I was very moved by Arianna Huffington's recent piece called "God, Cellphones, Quarterly Earnings and the Search for the Common Good." It's wrapped around the release of Jim Wallis's book, On God's Side: What Religion Forgets and Politics Hasn't Learned About Serving the Common Good and challenges all of us to give some serious thought as to how we all might live more aware of "our greater common good."
It resonated with me for many reasons, but also because a few years ago I was writing about happiness, specifically our country-wide profound lack of it these days, and discovered that the happiest place on earth wasn't Disneyland after all, but Bhutan, a place committed to the shared common good. Conversely, we are so strung out on anti-depressants (taking far more than any other country in the world) and seem to be at least one of the unhappiest places on earth.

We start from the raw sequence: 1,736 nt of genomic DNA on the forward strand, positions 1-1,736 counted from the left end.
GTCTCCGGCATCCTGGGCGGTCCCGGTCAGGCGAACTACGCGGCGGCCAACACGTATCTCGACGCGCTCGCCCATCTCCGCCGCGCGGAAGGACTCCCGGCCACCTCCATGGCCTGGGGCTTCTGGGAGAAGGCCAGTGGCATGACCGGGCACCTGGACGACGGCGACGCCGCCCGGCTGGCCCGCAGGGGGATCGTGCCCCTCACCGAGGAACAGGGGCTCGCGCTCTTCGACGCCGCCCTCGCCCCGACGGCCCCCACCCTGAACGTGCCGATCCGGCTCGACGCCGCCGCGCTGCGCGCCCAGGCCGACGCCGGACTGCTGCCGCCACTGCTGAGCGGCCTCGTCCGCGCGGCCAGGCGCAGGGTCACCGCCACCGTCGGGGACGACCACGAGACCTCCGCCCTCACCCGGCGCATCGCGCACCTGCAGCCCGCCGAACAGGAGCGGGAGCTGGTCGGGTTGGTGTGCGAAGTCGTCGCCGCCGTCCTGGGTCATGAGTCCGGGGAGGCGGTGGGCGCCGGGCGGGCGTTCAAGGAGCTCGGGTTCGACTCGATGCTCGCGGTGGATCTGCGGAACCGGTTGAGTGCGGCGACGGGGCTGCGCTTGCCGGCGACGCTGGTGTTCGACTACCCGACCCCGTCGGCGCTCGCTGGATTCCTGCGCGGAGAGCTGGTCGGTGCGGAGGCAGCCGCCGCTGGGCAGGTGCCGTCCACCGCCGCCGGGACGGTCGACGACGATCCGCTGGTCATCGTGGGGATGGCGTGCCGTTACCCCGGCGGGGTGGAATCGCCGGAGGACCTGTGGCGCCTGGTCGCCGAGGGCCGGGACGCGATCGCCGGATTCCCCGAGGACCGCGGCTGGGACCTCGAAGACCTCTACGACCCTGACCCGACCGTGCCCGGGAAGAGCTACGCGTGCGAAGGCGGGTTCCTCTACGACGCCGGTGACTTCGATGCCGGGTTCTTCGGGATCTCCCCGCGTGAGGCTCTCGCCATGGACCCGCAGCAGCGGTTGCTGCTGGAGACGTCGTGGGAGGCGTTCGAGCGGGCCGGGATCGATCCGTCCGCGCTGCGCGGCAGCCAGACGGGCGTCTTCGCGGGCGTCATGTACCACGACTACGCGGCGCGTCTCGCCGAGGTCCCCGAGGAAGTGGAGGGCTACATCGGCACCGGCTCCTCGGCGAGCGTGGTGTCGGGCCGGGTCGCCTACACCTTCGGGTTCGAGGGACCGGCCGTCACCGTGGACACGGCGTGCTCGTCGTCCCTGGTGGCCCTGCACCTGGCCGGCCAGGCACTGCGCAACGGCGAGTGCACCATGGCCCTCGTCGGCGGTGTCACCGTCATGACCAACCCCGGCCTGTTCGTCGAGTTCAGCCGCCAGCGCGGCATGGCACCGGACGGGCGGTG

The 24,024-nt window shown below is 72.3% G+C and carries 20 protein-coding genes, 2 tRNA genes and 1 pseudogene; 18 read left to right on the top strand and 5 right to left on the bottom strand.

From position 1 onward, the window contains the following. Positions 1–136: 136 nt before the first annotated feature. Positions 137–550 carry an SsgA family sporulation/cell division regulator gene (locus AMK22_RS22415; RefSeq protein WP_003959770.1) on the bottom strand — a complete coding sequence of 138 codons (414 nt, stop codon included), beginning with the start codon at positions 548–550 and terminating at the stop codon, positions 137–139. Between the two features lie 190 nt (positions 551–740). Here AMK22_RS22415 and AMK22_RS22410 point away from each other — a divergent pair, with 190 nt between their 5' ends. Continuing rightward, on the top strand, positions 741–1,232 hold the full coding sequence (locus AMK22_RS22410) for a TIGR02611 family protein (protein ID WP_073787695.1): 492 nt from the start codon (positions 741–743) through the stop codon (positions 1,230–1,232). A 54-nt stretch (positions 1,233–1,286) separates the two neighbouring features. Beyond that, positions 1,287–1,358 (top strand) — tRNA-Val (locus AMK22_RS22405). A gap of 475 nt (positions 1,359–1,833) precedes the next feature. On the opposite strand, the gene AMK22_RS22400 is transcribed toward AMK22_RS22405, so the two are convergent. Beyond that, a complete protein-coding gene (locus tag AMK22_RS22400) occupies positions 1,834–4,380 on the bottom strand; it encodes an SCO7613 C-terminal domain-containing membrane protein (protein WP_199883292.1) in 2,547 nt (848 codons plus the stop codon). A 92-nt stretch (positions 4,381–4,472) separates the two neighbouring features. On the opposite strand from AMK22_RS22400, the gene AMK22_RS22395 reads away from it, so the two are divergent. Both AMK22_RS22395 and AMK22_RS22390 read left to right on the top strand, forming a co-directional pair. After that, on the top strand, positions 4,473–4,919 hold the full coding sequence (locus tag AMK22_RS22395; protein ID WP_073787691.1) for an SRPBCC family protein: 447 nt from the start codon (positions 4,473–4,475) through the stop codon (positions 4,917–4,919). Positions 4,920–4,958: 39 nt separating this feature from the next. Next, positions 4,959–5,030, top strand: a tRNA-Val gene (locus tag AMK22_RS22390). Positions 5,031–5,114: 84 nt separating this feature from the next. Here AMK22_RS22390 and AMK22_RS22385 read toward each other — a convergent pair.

What's up with that? I think part of what's up with that has a lot to do with the whole idea of how selfish and self-serving we are, mixed in with our obsessive digital disconnect -- and that disconnect is costing us. Not to mention we too often talk self-help and self-analyzing to death, relentlessly pursuing some kind of personal perfection that we constantly feel we are falling short of. Perfection is a hologram of a goal, but healthy change for the better -- a far better pursuit -- is much more likely when pursued as a community project: as a hands-joined, hearts-united common goal.